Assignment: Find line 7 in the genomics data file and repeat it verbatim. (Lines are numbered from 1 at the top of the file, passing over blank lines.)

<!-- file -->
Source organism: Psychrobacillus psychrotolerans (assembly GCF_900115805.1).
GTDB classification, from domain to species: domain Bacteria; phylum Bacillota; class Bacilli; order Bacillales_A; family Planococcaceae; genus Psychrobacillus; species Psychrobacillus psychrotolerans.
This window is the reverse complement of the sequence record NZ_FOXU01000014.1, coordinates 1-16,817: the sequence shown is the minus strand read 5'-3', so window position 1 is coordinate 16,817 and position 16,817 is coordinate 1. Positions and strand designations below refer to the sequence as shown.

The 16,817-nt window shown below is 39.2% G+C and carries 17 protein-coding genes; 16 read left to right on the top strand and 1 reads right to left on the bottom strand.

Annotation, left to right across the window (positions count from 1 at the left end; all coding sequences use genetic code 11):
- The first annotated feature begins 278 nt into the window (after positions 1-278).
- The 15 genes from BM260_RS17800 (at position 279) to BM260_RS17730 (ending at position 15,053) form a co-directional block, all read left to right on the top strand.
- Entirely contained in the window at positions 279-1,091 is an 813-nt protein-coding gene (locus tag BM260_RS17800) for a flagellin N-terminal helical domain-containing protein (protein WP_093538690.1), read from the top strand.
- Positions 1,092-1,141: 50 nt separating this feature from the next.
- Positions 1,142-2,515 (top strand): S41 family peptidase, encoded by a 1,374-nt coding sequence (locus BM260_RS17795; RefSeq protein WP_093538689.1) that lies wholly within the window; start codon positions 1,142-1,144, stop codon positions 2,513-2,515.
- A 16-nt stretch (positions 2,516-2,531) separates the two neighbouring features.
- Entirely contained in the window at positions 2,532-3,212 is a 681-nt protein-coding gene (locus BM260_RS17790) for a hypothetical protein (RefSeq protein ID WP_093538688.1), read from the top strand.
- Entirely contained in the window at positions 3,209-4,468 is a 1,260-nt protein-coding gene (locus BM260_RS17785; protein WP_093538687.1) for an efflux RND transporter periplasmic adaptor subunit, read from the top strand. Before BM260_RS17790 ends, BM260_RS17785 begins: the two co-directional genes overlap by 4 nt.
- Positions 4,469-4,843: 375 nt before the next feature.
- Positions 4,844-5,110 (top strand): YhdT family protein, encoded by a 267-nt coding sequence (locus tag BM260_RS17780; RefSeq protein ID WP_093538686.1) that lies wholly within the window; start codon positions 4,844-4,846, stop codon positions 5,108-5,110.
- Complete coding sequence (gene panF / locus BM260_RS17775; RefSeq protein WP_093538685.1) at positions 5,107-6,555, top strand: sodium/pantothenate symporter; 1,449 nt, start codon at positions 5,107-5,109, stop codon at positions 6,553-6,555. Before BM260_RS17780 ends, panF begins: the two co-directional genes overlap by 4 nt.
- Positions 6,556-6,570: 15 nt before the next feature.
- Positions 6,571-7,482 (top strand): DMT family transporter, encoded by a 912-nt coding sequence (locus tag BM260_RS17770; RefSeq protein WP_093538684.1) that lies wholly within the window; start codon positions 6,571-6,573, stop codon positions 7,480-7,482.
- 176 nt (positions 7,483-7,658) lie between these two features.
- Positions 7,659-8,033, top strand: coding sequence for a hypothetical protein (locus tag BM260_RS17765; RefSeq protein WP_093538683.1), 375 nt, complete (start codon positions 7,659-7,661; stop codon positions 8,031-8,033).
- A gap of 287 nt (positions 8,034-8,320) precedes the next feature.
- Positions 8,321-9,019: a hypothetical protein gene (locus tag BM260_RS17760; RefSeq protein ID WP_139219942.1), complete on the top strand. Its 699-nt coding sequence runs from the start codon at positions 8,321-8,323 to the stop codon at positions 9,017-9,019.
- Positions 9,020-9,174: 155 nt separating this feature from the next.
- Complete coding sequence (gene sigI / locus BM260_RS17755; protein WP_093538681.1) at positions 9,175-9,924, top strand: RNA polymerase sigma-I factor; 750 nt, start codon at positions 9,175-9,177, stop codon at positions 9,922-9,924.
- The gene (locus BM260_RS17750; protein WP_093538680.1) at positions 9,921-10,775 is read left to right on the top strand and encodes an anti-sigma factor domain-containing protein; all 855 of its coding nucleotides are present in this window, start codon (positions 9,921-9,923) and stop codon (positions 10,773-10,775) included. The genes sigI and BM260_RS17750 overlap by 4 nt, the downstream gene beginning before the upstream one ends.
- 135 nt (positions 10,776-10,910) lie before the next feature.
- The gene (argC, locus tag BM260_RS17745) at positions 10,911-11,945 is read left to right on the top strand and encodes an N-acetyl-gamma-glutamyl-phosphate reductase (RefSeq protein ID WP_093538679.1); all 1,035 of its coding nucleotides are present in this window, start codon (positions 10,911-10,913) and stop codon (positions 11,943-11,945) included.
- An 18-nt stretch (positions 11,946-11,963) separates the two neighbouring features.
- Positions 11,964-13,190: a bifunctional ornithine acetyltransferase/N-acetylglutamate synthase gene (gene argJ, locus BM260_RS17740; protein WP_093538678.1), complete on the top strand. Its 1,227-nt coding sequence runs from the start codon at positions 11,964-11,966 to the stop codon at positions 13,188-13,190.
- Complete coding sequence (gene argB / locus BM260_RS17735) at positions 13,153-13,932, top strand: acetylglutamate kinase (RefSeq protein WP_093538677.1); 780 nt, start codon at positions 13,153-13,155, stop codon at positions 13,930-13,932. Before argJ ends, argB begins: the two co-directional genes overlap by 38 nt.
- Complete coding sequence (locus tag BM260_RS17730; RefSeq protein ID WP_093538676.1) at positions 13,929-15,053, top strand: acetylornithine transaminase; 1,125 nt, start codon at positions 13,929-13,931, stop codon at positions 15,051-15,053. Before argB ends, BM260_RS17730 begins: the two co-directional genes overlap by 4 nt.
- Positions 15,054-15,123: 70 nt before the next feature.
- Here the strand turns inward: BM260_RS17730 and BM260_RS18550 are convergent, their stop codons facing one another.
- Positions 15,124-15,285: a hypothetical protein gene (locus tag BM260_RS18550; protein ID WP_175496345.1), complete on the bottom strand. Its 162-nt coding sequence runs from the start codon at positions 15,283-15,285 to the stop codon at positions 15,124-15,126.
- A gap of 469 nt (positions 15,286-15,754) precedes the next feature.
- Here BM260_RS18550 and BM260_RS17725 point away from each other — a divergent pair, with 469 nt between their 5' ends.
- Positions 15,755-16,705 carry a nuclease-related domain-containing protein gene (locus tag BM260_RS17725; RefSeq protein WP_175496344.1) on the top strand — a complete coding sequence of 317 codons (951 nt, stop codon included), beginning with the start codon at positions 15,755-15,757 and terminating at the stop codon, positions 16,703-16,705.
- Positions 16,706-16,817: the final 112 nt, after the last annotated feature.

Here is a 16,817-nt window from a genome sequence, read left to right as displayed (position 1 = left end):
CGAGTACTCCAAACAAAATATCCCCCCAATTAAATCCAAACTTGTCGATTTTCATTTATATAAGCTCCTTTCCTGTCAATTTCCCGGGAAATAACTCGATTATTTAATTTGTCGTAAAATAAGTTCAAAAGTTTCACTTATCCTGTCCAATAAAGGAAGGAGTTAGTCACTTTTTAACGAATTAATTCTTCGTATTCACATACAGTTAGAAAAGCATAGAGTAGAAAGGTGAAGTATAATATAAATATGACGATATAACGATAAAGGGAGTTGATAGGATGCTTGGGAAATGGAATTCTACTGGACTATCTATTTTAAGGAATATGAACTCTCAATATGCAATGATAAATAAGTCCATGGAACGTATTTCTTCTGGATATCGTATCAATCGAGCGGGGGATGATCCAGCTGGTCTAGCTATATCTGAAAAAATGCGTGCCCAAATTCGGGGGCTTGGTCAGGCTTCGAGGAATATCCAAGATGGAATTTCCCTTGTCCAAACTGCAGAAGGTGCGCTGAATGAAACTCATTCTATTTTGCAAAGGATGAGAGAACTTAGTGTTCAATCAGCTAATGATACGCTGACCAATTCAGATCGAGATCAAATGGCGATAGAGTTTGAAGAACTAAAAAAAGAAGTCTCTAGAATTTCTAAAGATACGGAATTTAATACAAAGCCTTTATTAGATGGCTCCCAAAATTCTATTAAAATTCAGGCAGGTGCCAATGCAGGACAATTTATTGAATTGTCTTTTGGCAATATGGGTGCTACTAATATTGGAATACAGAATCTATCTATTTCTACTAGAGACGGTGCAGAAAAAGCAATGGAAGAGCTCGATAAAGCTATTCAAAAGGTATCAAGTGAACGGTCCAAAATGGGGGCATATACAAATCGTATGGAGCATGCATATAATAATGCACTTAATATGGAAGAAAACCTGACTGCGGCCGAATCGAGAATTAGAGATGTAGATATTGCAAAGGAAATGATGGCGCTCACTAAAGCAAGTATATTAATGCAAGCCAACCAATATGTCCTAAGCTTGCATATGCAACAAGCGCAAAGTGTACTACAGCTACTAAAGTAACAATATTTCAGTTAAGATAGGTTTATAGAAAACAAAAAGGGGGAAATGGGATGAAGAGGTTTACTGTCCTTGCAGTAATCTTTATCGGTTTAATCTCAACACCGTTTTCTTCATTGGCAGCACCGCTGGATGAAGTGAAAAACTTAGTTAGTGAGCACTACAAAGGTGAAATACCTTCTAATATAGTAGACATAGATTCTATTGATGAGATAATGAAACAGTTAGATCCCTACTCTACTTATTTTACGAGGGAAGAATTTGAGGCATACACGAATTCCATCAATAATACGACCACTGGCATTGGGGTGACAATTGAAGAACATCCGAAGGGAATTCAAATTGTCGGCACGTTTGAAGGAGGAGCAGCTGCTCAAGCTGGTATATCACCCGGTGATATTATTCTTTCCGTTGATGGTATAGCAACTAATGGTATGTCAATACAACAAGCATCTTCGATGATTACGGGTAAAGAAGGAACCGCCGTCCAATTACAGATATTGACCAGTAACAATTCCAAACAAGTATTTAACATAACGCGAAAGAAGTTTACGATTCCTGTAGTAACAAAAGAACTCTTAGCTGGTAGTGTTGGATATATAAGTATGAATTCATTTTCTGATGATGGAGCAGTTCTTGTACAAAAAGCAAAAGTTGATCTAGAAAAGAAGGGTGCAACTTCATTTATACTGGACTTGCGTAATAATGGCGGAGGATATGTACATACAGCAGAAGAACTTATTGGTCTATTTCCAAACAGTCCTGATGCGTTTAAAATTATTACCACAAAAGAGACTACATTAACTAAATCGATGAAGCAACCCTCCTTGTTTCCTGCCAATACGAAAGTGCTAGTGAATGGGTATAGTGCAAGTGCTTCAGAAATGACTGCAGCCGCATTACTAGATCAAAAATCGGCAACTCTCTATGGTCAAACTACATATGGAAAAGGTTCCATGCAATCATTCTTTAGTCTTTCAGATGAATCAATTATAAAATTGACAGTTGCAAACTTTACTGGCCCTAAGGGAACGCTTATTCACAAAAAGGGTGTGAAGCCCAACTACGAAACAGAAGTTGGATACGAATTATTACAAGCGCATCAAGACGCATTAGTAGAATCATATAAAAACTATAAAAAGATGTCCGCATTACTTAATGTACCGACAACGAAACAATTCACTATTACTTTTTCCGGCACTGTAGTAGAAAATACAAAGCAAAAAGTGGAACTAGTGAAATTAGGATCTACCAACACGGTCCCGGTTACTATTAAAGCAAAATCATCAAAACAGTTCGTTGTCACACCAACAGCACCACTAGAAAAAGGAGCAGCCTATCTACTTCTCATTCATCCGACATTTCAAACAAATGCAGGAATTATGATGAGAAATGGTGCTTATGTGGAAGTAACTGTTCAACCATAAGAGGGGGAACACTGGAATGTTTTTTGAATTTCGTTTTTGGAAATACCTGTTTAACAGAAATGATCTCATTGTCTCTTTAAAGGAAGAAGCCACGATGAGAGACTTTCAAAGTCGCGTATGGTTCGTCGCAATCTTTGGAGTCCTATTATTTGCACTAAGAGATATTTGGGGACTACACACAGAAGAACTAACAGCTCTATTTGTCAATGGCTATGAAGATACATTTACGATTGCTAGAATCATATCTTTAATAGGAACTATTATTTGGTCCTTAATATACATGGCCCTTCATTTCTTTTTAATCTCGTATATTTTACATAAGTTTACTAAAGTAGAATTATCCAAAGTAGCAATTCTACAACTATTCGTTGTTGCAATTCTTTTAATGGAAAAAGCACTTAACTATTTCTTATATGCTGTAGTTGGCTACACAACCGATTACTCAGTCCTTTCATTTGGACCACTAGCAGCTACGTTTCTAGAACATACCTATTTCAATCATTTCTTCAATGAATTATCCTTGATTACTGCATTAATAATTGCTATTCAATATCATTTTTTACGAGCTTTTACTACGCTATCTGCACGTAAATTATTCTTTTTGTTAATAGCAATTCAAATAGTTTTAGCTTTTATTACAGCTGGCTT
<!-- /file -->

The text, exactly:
- The 15 genes from BM260_RS17800 (at position 279) to BM260_RS17730 (ending at position 15,053) form a co-directional block, all read left to right on the top strand.